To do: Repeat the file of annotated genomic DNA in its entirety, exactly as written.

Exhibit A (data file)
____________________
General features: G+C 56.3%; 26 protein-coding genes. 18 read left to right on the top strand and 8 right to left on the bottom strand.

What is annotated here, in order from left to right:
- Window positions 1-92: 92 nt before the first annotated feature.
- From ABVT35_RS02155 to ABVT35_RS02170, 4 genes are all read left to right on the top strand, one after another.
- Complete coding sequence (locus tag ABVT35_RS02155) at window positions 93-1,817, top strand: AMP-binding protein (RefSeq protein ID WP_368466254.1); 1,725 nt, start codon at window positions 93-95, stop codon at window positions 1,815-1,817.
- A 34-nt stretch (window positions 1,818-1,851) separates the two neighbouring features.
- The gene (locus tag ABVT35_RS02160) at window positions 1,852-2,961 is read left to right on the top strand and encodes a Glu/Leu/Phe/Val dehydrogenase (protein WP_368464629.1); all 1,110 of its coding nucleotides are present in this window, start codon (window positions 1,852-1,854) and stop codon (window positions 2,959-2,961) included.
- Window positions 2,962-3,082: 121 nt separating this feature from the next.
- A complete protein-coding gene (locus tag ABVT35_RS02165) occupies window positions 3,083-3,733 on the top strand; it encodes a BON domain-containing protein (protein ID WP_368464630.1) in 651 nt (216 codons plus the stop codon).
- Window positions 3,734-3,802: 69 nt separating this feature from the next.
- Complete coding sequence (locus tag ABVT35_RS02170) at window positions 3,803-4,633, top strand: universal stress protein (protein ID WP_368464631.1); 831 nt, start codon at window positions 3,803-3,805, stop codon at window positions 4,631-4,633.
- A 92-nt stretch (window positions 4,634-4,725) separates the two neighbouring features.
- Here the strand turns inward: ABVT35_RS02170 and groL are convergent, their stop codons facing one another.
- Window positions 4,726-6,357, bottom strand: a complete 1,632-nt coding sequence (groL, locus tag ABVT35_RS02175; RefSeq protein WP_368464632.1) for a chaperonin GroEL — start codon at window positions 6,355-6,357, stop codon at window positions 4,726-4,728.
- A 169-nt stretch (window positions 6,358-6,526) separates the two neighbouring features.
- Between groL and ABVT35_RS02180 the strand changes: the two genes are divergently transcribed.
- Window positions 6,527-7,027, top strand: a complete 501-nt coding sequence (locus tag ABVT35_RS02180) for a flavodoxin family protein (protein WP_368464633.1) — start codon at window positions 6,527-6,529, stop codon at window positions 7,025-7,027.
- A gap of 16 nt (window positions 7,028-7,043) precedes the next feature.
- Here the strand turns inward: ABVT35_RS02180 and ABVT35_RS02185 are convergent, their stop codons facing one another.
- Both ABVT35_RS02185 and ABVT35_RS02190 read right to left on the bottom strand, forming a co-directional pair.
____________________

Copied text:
General features: G+C 56.3%; 26 protein-coding genes. 18 read left to right on the top strand and 8 right to left on the bottom strand.

What is annotated here, in order from left to right:
- Window positions 1-92: 92 nt before the first annotated feature.
- From ABVT35_RS02155 to ABVT35_RS02170, 4 genes are all read left to right on the top strand, one after another.
- Complete coding sequence (locus tag ABVT35_RS02155) at window positions 93-1,817, top strand: AMP-binding protein (RefSeq protein ID WP_368466254.1); 1,725 nt, start codon at window positions 93-95, stop codon at window positions 1,815-1,817.
- A 34-nt stretch (window positions 1,818-1,851) separates the two neighbouring features.
- The gene (locus tag ABVT35_RS02160) at window positions 1,852-2,961 is read left to right on the top strand and encodes a Glu/Leu/Phe/Val dehydrogenase (protein WP_368464629.1); all 1,110 of its coding nucleotides are present in this window, start codon (window positions 1,852-1,854) and stop codon (window positions 2,959-2,961) included.
- Window positions 2,962-3,082: 121 nt separating this feature from the next.
- A complete protein-coding gene (locus tag ABVT35_RS02165) occupies window positions 3,083-3,733 on the top strand; it encodes a BON domain-containing protein (protein ID WP_368464630.1) in 651 nt (216 codons plus the stop codon).
- Window positions 3,734-3,802: 69 nt separating this feature from the next.
- Complete coding sequence (locus tag ABVT35_RS02170) at window positions 3,803-4,633, top strand: universal stress protein (protein ID WP_368464631.1); 831 nt, start codon at window positions 3,803-3,805, stop codon at window positions 4,631-4,633.
- A 92-nt stretch (window positions 4,634-4,725) separates the two neighbouring features.
- Here the strand turns inward: ABVT35_RS02170 and groL are convergent, their stop codons facing one another.
- Window positions 4,726-6,357, bottom strand: a complete 1,632-nt coding sequence (groL, locus tag ABVT35_RS02175; RefSeq protein WP_368464632.1) for a chaperonin GroEL — start codon at window positions 6,355-6,357, stop codon at window positions 4,726-4,728.
- A 169-nt stretch (window positions 6,358-6,526) separates the two neighbouring features.
- Between groL and ABVT35_RS02180 the strand changes: the two genes are divergently transcribed.
- Window positions 6,527-7,027, top strand: a complete 501-nt coding sequence (locus tag ABVT35_RS02180) for a flavodoxin family protein (protein WP_368464633.1) — start codon at window positions 6,527-6,529, stop codon at window positions 7,025-7,027.
- A gap of 16 nt (window positions 7,028-7,043) precedes the next feature.
- Here the strand turns inward: ABVT35_RS02180 and ABVT35_RS02185 are convergent, their stop codons facing one another.
- Both ABVT35_RS02185 and ABVT35_RS02190 read right to left on the bottom strand, forming a co-directional pair.